By all accounts, Medvedev and Obama were nearing a treaty agreement toward the end of 2009, but the early months of 2010 saw Russian negotiators push for more compromises from the U.S. side with missile defense as a key stumbling block.
“No one stands to lose from this agreement,” Medvedev said at the treaty signing. “I believe that this is a typical feature of our cooperation. Both parties have won.”
The new 10-year treaty supersedes the Strategic Arms Reduction Treaty (START I) of 1991, which expired in December 2009. The two leaders sealed the deal with a phone call March 26. Both countries will pledge to cut deployed strategic nuclear warheads below 1,550 – 30 percent below the current limit. They will also reduce intercontinental ballistic missile (ICBM) launchers below 800 and reduce deployed ICBMs, submarine-based launchers and bombers equipped to carry such weapons below 700.
The actual numerical reductions in total nuclear arms is not so clear, as, for example, B-1 and B-2 bombers with the capability of carrying up to 20 nuclear warheads are counted as a single weapon under the treaty.
“This is the basic problem for negotiators who try to define what constitutes a nuclear capability,” says one arms industry insider who requested anonymity so as not to alienate potential clients. “All of this has been debated over and over as the Russians see it differently than the Americans.”
The treaty targets deployed warheads, not stockpiles, and is also focused on strategic, not tactical, nuclear weapons – a distinction related to the size of a weapon, with strategic weapons possessing a larger payload.
The treaty will not come into force until it is ratified by both countries’ legislative branches. The 1993 START II treaty was not ratified by the U.S. Senate until 1996 and by Russia’s Federation Council until 2000. Russia withdrew from START II in 2002, one day after the United States withdrew from the Anti-Ballistic Missile Treaty. Obama in particular is likely to face ratification delays in a sharply partisan political climate and requires two-thirds of senators to support the deal.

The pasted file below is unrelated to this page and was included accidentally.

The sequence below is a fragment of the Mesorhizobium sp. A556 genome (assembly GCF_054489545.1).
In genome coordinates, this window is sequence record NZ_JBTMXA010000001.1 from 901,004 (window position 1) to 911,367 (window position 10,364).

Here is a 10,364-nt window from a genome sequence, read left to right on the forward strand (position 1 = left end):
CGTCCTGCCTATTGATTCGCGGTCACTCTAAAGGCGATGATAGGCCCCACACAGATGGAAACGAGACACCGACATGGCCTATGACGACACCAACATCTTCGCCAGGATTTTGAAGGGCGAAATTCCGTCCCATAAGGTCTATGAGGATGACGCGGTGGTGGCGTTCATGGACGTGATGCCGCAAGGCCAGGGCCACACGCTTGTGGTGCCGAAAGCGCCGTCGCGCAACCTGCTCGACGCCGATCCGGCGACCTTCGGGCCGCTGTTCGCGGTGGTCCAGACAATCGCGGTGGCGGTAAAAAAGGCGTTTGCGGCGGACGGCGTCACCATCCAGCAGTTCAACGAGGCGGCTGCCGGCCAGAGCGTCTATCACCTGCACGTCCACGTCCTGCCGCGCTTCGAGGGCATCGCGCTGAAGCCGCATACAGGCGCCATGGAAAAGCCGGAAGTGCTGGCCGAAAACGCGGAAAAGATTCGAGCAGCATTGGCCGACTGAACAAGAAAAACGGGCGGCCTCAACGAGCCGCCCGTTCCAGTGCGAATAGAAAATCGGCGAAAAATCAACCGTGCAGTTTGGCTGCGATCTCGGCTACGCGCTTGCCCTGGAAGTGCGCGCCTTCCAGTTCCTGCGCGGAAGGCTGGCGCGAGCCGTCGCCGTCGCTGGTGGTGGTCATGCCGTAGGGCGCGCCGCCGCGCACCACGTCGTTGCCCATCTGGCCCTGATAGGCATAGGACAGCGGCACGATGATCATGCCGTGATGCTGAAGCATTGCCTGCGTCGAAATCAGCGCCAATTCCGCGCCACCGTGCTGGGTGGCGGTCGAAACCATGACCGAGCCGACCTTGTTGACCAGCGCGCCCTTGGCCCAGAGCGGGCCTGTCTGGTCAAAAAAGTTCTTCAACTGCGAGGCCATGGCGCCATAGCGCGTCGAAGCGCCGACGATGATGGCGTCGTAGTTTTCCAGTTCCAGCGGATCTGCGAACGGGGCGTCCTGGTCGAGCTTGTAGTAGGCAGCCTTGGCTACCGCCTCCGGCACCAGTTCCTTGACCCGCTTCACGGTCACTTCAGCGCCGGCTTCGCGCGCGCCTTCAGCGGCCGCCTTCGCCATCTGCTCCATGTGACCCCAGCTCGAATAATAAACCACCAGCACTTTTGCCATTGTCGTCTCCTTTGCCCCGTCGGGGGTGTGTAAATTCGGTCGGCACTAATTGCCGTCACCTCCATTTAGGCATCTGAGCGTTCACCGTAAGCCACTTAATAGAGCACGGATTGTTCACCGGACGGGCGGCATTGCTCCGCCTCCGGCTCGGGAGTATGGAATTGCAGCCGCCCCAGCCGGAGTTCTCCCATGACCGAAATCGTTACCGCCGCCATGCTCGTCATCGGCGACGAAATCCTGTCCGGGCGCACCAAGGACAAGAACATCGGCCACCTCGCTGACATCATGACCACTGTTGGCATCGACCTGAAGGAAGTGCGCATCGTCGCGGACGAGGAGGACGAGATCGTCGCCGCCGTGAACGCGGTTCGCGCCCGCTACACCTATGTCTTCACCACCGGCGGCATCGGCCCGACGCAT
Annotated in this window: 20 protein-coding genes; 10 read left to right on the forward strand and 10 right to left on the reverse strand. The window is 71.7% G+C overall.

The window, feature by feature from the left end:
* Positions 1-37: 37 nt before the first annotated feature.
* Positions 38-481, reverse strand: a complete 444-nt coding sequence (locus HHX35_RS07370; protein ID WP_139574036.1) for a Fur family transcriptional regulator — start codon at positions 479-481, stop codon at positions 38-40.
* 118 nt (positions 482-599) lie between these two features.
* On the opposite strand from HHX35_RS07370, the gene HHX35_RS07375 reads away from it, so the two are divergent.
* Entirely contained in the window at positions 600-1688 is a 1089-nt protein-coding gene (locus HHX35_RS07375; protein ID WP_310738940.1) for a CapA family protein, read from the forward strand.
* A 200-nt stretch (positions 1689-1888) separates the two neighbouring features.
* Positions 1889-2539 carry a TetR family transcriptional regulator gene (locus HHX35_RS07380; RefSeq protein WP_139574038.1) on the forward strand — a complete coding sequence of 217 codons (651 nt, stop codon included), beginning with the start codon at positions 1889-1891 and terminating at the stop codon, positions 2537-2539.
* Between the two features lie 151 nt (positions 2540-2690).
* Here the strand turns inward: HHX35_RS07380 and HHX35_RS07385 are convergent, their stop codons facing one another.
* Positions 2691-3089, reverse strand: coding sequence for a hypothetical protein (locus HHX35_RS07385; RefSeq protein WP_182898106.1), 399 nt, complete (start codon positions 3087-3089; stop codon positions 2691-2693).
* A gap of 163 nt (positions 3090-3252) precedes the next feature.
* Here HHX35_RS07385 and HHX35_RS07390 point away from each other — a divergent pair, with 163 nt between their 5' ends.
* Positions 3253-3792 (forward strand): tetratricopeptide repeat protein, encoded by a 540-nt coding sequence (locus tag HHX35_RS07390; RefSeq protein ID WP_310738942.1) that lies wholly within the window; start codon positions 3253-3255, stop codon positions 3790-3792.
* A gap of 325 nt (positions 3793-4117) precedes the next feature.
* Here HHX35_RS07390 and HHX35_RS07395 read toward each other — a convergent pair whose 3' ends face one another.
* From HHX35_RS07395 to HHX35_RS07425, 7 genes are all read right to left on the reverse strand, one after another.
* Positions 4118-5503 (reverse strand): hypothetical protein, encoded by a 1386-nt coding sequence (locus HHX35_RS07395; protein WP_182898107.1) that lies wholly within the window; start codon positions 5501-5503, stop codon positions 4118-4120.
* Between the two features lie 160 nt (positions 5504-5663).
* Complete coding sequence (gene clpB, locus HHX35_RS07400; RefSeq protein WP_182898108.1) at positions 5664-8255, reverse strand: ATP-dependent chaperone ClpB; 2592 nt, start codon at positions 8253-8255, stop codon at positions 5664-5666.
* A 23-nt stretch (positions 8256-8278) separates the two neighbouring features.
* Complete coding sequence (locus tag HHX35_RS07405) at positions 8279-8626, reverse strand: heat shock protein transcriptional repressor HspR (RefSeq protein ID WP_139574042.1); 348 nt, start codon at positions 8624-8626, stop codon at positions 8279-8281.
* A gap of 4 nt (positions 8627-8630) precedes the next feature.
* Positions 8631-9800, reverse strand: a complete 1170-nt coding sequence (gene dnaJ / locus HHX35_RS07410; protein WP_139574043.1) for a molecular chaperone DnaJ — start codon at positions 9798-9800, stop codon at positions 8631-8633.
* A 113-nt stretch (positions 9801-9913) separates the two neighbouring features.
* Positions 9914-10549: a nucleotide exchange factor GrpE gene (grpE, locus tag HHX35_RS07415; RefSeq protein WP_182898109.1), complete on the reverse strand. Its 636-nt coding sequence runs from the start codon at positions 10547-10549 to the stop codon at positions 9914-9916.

After the signing ceremony with Medvedev, Obama met with leaders from across Central and Eastern Europe (CEE) in an attempt to quell fears that improved U.S.-Russian relations will be detrimental to regional security.
Twenty-three CEE political figures sent a letter to Obama in July 2009 urging the United States to redouble diplomatic efforts in the region. The letter expressed concern that changed missile-defense plans – which were not finalized at the time but had been long rumored – were tantamount to sacrificing the region in exchange for better ties with Russia.
“Twenty years after the end of the Cold War, we see that CEE countries are no longer at the heart of U.S. foreign policy,” the letter, which was signed by Václav Havel and Lech Wałęsa, among others, read.
In the Czech Republic, fears that the region is no longer a strategic priority have been bolstered by